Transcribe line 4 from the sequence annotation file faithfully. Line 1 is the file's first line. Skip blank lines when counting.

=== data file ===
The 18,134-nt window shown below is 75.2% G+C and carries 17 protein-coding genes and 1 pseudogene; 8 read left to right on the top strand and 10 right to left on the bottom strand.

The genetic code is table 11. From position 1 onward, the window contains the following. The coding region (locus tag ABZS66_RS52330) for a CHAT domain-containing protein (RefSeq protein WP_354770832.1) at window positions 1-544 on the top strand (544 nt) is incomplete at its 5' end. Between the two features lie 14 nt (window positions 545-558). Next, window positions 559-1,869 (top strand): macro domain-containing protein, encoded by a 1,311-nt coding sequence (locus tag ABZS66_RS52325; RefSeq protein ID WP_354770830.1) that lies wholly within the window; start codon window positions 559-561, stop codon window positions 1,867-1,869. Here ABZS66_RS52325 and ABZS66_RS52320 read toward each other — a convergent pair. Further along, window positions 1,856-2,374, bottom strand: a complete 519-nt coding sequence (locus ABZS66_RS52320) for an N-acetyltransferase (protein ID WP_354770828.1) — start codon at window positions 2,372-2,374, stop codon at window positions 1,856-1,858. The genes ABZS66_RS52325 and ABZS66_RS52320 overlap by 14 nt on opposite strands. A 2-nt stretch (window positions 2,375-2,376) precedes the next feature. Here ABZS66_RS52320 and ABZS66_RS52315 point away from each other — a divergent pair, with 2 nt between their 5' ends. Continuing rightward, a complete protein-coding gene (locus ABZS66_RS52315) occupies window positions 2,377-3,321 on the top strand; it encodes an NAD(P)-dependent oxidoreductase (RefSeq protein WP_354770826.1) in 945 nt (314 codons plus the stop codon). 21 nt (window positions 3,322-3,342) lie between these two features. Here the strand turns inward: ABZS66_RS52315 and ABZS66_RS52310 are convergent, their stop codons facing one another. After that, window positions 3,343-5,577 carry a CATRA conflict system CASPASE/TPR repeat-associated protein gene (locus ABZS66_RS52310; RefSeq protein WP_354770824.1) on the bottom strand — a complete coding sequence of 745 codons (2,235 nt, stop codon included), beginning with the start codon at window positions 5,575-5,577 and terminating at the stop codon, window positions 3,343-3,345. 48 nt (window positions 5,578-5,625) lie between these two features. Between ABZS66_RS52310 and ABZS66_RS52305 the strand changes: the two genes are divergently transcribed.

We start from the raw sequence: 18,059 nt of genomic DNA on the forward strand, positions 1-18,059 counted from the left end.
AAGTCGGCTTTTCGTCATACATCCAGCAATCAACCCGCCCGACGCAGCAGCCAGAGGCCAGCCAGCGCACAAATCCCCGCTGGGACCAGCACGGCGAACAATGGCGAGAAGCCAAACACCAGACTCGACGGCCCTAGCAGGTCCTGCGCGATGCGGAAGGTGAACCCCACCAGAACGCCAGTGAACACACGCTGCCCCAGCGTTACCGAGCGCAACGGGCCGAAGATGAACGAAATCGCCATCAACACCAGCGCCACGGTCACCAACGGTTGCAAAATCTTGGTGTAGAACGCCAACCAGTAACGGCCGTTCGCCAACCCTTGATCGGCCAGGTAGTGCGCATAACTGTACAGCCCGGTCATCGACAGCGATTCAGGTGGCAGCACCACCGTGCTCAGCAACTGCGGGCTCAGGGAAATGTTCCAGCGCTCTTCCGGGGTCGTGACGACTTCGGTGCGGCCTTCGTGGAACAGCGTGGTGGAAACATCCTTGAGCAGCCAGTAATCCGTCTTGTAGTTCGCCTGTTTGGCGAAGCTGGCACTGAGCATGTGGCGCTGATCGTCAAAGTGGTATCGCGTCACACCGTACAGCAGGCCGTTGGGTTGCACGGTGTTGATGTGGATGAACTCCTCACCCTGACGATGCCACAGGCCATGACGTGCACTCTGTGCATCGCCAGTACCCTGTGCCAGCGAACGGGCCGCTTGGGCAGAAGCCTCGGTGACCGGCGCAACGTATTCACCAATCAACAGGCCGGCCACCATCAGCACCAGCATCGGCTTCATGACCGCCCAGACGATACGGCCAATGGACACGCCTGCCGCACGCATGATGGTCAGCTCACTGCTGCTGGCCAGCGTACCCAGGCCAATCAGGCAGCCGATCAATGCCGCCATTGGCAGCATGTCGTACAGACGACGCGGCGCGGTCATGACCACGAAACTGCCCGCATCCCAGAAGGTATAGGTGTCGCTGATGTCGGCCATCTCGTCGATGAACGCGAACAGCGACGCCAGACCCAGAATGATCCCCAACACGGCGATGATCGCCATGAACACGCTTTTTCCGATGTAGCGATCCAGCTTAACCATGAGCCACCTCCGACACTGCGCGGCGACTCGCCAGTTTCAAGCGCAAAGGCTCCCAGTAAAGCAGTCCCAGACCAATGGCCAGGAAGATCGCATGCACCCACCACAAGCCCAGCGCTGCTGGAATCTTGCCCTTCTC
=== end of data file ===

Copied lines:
AAGTCGGCTTTTCGTCATACATCCAGCAATCAACCCGCCCGACGCAGCAGCCAGAGGCCAGCCAGCGCACAAATCCCCGCTGGGACCAGCACGGCGAACAATGGCGAGAAGCCAAACACCAGACTCGACGGCCCTAGCAGGTCCTGCGCGATGCGGAAGGTGAACCCCACCAGAACGCCAGTGAACACACGCTGCCCCAGCGTTACCGAGCGCAACGGGCCGAAGATGAACGAAATCGCCATCAACACCAGCGCCACGGTCACCAACGGTTGCAAAATCTTGGTGTAGAACGCCAACCAGTAACGGCCGTTCGCCAACCCTTGATCGGCCAGGTAGTGCGCATAACTGTACAGCCCGGTCATCGACAGCGATTCAGGTGGCAGCACCACCGTGCTCAGCAACTGCGGGCTCAGGGAAATGTTCCAGCGCTCTTCCGGGGTCGTGACGACTTCGGTGCGGCCTTCGTGGAACAGCGTGGTGGAAACATCCTTGAGCAGCCAGTAATCCGTCTTGTAGTTCGCCTGTTTGGCGAAGCTGGCACTGAGCATGTGGCGCTGATCGTCAAAGTGGTATCGCGTCACACCGTACAGCAGGCCGTTGGGTTGCACGGTGTTGATGTGGATGAACTCCTCACCCTGACGATGCCACAGGCCATGACGTGCACTCTGTGCATCGCCAGTACCCTGTGCCAGCGAACGGGCCGCTTGGGCAGAAGCCTCGGTGACCGGCGCAACGTATTCACCAATCAACAGGCCGGCCACCATCAGCACCAGCATCGGCTTCATGACCGCCCAGACGATACGGCCAATGGACACGCCTGCCGCACGCATGATGGTCAGCTCACTGCTGCTGGCCAGCGTACCCAGGCCAATCAGGCAGCCGATCAATGCCGCCATTGGCAGCATGTCGTACAGACGACGCGGCGCGGTCATGACCACGAAACTGCCCGCATCCCAGAAGGTATAGGTGTCGCTGATGTCGGCCATCTCGTCGATGAACGCGAACAGCGACGCCAGACCCAGAATGATCCCCAACACGGCGATGATCGCCATGAACACGCTTTTTCCGATGTAGCGATCCAGCTTAACCATGAGCCACCTCCGACACTGCGCGGCGACTCGCCAGTTTCAAGCGCAAAGGCTCCCAGTAAAGCAGTCCCAGACCAATGGCCAGGAAGATCGCATGCACCCACCACAAGCCCAGCGCTGCTGGAATCTTGCCCTTCTC